US Secretary of State John Kerry earlier called his Egyptian counterpart to express concern about the recent waves of arrests and called for an "inclusive political process".
 




This news bureau contains copyrighted material the use of which has not always been specifically authorized by the copyright owner. We are making such material available in our efforts to advance understanding of environmental, political, human rights, economic, democracy, scientific, and social justice issues, etc.  We believe this constitutes a 'fair use' of any such copyrighted material as provided for in section 107 of the US Copyright Law. In accordance with Title 17 U.S.C. Section 107, the material on this site is distributed without profit to those who have expressed a prior interest in receiving the included information for research and educational purposes.

 






Whistleblower Edward Snowden Awarded Tech Person Of Year

Long overdue: Edward Snowden has managed to single-handedly change history and the world; an extraordinary, courageous American Patriot

PRESS TV
12/29/2013

In the wake of the 9/11 terrorist attacks, the American people, through their elected representatives in Washington, chose to exchange a significant amount of freedom for safety.


Edward Snowden
But until a lone information-technology contractor named Edward Snowden leaked a trove of National Security Agency documents to the media this summer, we didn't know just how much we'd surrendered.

Now that we do, our nation can have a healthy debate — out in the open, as a democracy should debate — about how good a bargain we got in that exchange.

For facilitating that debate, at great risk to his own personal liberty, Snowden is this column's technology person of the year for 2013.


While a long line of so-called leaders of the tech industry were repeating the smug mantra that "there is no privacy" — all while secretly cooperating with the NSA's surveillance program — Snowden risked prosecution and jail to give Americans the chance to choose for themselves whether it still matters in the digital age.


Snowden took on Obama's Nazi NSA - and won

Secrecy has long been a favorite tool of totalitarian regimes that want to stifle internal political debate. Secret courts were a staple of Joseph Stalin's Soviet Union, used to exile dissidents to Siberian gulags. They are still used today by China's communist government to silence its critics.


Snowden busts Obama's NSA scum spying on world leaders
The US also has secret courts, first created under the Foreign Intelligence Surveillance Act (FISA) of 1978.

The FISA court was set up to allow American intelligence agencies to track foreign agents without allowing those agents to know about it, as they would if the warrant for monitoring their communications had to be approved in a public court.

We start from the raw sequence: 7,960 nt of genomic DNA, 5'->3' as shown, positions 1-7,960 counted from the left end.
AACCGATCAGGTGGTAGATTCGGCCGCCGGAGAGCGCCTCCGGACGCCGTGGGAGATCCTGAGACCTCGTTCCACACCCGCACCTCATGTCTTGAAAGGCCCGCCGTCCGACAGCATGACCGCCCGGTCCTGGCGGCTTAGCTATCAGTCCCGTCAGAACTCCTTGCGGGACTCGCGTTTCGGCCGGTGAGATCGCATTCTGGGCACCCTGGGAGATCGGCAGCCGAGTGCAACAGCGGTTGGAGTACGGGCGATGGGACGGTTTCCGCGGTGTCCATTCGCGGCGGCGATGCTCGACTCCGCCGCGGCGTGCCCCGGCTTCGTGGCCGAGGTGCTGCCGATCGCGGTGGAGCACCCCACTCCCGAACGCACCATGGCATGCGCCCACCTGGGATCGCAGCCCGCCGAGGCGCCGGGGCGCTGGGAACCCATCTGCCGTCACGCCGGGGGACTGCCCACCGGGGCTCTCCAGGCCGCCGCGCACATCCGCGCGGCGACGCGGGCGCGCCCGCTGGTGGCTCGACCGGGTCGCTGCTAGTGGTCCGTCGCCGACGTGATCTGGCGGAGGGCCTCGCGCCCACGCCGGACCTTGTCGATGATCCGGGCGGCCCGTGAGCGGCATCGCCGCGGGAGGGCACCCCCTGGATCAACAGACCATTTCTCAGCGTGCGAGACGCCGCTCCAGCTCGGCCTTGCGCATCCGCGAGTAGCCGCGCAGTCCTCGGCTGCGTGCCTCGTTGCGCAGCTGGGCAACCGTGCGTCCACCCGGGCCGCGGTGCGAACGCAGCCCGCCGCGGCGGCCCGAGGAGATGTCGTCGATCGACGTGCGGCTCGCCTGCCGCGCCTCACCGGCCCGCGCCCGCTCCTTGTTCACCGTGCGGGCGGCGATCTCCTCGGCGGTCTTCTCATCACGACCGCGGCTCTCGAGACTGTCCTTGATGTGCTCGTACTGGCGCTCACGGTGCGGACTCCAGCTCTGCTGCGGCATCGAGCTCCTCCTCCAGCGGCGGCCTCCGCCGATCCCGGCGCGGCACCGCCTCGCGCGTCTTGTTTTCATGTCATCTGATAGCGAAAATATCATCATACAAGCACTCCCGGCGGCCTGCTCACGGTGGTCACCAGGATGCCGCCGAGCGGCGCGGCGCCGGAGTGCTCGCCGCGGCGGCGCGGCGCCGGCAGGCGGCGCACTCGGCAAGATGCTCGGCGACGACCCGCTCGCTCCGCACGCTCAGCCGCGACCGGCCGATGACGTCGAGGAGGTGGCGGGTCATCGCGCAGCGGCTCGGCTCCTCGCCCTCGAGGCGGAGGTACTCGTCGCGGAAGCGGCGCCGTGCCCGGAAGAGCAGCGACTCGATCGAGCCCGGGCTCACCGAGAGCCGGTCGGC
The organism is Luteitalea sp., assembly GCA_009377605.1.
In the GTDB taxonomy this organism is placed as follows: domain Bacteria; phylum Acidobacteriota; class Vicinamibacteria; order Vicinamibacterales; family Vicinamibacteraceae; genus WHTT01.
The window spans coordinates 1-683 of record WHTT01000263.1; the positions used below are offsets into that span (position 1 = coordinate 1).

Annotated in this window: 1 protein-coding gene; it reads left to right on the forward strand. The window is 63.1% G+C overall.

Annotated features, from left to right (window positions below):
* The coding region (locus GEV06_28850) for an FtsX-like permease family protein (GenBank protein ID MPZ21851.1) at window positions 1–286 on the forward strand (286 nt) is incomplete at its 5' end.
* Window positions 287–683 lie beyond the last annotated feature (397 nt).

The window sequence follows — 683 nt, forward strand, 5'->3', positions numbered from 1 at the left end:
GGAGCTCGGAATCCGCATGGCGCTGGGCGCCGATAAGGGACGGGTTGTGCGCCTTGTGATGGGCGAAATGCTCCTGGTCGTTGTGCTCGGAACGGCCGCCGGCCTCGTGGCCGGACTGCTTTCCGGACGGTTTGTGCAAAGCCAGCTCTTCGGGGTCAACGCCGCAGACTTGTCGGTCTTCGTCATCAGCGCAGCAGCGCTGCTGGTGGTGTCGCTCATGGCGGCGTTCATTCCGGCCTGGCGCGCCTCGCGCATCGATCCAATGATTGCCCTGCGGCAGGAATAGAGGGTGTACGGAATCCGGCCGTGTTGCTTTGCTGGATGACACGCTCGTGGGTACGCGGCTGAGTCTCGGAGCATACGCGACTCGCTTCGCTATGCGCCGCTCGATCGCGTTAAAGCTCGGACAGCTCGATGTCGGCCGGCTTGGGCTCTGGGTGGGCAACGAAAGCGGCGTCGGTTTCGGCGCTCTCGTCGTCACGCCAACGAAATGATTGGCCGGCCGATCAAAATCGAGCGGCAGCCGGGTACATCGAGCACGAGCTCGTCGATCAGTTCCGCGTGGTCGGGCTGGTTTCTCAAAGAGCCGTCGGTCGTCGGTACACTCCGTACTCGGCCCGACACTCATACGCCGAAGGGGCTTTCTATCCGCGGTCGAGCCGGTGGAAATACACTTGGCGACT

On its surface, that rationale sounds reasonable. Yet, like all secret courts, hidden from oversight, it was allowed to run amok.




After 9/11, it became a rubber stamp that approved massive surveillance programs that swept up the phone and Internet communications of ordinary Americans.


NSA criminals Clapper and Alexander headed for prison
Whether that surveillance captured any actual communication or so-called metadata about phone calls and e-mails is a new argument that members of Congress and the NSA are now trying to use to confuse the debate.




But it misses the key point: If the government wants to know about the routine communication of law-abiding Americans, it should have to prove to a judge in an open courtroom that that surveillance is in the best interests of public safety.

This privacy safeguard is enshrined in the Fourth Amendment, which protects us all against "unreasonable searches and seizures."


"Mainstream media" NSA shills and enablers headed for prison with their masters

Thanks to Snowden, this country can now argue and debate — in the federal courts and in the halls of Congress — whether the NSA's surveillance programs are constitutional.


Snowden also showed just how inept the NSA was in protecting even its own information. Let's not forget the 9/11 terrorist attacks represented the worst intelligence failure in the nation's history.

But critics of that failure were soon bullied into silence by hysterical talk from those who needed to focus Americans' attention on our enemies, as when former secretary of Defense Donald Rumsfeld famously said people, "need to be very careful about what they say."

Not since Sen. Joseph McCarthy's Communist witch hunt of the 1950s had fear become so palpable in the land of the free and the home of the brave. That was enough to cow most of the tech industry's largest companies into cooperating with the NSA.


Fortunately, some Americans are not so frightened of our enemies as Rumsfeld that they would trade liberty for safety.

Some believe that taxpayer-funded entities such as the NSA and the FISA court should have some measure of public oversight, to ensure they are helping to protect the U.S. Constitution, rather than undermining it.